“YY1 is expressed broadly, and it is necessary for establishing enhancer-promoter loops in multiple cell types,” says Weintraub. “That’s its job, not recruiting the transcription apparatus. When the structure created by YY1 is removed, the genome is no longer folded properly, gene control is lost and transcription of the affected genes is significantly diminished, which can cause dysfunction.”

This model of YY1’s function could account for its association with a number of disparate diseases. Earlier this year, scientists reported YY1 syndrome — a genetic syndrome causing cognitive disabilities in people with mutations in their YY1 gene. 

According to Young, YY1 is probably not the only transcription factor with this loop-forming role, and his lab will be searching for additional factors with similar functions.

“YY1 is most likely just the first one, and there are probably a bunch of collaborators that have similar roles,” says Young. “Instead of the classic function that we thought these transcription factors had — interacting with the transcription apparatus and giving instructions on how much or how little of a gene’s transcript to produce — they are bringing together regulatory elements with the gene. The whole job of these transcription factors is just making structure. We are realizing that the things that form physical structures are much more important than we had appreciated.”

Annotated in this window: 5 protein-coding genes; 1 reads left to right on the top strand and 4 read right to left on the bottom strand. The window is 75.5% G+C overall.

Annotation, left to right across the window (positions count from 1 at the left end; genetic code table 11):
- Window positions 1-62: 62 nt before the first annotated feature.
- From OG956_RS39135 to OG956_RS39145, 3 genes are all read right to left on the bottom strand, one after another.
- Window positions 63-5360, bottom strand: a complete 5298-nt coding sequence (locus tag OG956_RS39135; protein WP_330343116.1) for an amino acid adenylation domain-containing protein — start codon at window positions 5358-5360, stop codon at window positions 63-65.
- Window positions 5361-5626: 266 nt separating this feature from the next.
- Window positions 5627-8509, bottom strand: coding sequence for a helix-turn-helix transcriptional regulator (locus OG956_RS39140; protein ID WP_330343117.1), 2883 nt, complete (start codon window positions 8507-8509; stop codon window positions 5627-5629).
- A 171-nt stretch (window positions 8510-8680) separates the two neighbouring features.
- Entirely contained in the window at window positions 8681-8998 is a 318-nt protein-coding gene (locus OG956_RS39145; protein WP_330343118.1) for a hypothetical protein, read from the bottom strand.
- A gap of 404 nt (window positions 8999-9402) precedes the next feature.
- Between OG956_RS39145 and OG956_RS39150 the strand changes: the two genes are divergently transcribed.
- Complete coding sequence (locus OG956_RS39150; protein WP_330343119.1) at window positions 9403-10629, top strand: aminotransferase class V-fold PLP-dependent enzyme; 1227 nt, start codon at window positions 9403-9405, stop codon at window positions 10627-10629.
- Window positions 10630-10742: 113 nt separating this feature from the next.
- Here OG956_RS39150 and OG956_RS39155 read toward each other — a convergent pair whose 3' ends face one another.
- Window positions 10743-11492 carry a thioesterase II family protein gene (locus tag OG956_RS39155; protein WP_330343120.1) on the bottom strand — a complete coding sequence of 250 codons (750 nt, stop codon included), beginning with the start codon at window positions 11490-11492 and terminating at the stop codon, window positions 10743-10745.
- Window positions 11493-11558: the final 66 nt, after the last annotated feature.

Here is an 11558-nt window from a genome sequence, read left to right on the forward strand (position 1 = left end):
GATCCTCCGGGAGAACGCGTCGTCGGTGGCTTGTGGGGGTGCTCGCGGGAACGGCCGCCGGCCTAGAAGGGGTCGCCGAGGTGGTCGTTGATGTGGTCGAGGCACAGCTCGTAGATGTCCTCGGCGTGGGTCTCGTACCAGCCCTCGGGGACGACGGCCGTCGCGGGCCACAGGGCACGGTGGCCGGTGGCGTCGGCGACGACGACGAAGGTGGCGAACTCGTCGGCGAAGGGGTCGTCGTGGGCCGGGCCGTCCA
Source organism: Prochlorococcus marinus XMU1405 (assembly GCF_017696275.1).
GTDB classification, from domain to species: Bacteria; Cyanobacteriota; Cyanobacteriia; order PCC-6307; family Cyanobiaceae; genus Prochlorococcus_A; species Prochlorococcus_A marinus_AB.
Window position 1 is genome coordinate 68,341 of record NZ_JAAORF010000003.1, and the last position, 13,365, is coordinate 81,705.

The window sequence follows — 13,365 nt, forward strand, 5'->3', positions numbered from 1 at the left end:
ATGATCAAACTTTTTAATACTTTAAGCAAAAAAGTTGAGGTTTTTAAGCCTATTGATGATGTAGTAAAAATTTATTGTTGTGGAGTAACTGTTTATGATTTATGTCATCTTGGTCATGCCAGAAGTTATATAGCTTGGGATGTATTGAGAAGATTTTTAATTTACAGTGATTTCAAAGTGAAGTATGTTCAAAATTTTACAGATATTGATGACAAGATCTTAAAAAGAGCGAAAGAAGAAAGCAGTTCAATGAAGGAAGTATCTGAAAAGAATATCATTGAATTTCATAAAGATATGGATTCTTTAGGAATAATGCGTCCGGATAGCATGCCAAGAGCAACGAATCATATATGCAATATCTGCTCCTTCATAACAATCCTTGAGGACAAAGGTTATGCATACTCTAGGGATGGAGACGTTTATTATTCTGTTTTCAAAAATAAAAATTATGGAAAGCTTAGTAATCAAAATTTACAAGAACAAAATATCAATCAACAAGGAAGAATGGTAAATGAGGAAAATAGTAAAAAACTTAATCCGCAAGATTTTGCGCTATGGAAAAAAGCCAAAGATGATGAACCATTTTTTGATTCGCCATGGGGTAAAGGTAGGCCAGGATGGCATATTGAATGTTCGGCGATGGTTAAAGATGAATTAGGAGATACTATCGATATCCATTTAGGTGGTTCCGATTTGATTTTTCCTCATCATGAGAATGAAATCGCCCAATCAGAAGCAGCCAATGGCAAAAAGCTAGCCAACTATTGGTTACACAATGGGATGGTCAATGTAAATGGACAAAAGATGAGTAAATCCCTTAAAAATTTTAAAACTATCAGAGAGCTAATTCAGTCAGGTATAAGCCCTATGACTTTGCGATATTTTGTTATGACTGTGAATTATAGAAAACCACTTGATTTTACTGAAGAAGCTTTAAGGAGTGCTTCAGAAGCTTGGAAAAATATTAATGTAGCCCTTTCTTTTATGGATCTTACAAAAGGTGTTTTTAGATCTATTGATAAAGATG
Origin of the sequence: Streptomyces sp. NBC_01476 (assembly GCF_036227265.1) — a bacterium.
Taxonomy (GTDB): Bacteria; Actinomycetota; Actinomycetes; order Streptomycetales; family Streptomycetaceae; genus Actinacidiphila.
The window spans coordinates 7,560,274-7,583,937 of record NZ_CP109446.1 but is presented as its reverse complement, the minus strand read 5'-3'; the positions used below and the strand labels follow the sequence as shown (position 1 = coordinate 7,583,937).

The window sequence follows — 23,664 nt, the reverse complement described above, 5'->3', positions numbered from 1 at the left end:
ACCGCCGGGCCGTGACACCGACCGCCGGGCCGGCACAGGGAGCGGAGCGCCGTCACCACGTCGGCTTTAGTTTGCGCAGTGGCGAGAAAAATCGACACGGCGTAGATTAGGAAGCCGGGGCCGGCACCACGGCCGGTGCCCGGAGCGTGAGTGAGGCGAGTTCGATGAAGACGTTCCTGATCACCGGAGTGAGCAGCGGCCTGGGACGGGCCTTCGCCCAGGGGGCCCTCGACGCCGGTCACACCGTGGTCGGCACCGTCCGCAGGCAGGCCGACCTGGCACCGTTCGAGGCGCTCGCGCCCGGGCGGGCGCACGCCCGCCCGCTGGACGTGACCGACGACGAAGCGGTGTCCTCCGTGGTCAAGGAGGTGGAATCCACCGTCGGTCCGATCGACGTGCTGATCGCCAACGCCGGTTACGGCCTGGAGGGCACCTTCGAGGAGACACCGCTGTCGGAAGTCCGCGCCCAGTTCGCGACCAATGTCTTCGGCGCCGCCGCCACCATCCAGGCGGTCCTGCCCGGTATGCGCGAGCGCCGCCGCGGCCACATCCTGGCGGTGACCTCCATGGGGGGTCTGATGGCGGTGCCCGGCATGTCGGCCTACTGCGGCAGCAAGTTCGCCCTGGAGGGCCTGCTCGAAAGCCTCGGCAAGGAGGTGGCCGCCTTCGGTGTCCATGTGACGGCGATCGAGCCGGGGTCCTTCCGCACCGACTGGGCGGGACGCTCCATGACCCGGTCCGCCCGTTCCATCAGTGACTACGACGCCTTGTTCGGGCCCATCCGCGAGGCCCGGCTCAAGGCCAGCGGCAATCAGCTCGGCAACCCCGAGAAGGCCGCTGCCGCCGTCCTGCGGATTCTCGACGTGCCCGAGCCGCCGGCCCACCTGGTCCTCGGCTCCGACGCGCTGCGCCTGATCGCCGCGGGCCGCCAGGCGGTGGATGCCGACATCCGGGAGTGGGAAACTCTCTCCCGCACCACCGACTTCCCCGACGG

The researchers' work was supported by the National Institutes of Health, the Ludwig Graduate Fellowship funds, the National Science Foundation, the American Cancer Society, a Margaret and Herman Sokol Postdoctoral Award, the Damon Runyon Cancer Research Foundation, and the Cancer Research Institute. The Whitehead Institute has filed a patent application based on this study.


Topics: School of Science, Whitehead Institute, Biology, National Institutes of Health (NIH), Genetics, National Science Foundation (NSF), Research